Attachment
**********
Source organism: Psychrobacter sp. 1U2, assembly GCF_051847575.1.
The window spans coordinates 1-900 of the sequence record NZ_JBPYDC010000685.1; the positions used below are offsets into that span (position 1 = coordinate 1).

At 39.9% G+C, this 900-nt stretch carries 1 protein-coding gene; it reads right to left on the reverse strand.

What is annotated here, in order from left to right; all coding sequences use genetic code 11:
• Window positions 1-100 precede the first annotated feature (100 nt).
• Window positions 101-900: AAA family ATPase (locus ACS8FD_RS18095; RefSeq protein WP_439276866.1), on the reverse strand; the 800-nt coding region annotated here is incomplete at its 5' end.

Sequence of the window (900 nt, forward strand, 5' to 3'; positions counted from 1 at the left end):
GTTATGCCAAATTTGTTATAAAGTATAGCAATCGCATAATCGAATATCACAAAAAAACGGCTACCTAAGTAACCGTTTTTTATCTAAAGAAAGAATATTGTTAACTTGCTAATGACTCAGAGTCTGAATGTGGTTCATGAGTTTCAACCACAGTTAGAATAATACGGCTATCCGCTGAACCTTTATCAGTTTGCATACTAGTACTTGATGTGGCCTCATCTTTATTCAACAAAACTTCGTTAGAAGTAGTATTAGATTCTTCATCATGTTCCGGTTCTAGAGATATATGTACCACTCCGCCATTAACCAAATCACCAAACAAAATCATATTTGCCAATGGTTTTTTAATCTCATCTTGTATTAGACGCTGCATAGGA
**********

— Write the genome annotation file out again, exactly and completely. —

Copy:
Source organism: Psychrobacter sp. 1U2, assembly GCF_051847575.1.
The window spans coordinates 1-900 of the sequence record NZ_JBPYDC010000685.1; the positions used below are offsets into that span (position 1 = coordinate 1).

At 39.9% G+C, this 900-nt stretch carries 1 protein-coding gene; it reads right to left on the reverse strand.

What is annotated here, in order from left to right; all coding sequences use genetic code 11:
• Window positions 1-100 precede the first annotated feature (100 nt).
• Window positions 101-900: AAA family ATPase (locus ACS8FD_RS18095; RefSeq protein WP_439276866.1), on the reverse strand; the 800-nt coding region annotated here is incomplete at its 5' end.

Sequence of the window (900 nt, forward strand, 5' to 3'; positions counted from 1 at the left end):
GTTATGCCAAATTTGTTATAAAGTATAGCAATCGCATAATCGAATATCACAAAAAAACGGCTACCTAAGTAACCGTTTTTTATCTAAAGAAAGAATATTGTTAACTTGCTAATGACTCAGAGTCTGAATGTGGTTCATGAGTTTCAACCACAGTTAGAATAATACGGCTATCCGCTGAACCTTTATCAGTTTGCATACTAGTACTTGATGTGGCCTCATCTTTATTCAACAAAACTTCGTTAGAAGTAGTATTAGATTCTTCATCATGTTCCGGTTCTAGAGATATATGTACCACTCCGCCATTAACCAAATCACCAAACAAAATCATATTTGCCAATGGTTTTTTAATCTCATCTTGTATTAGACGCTGCATAGGA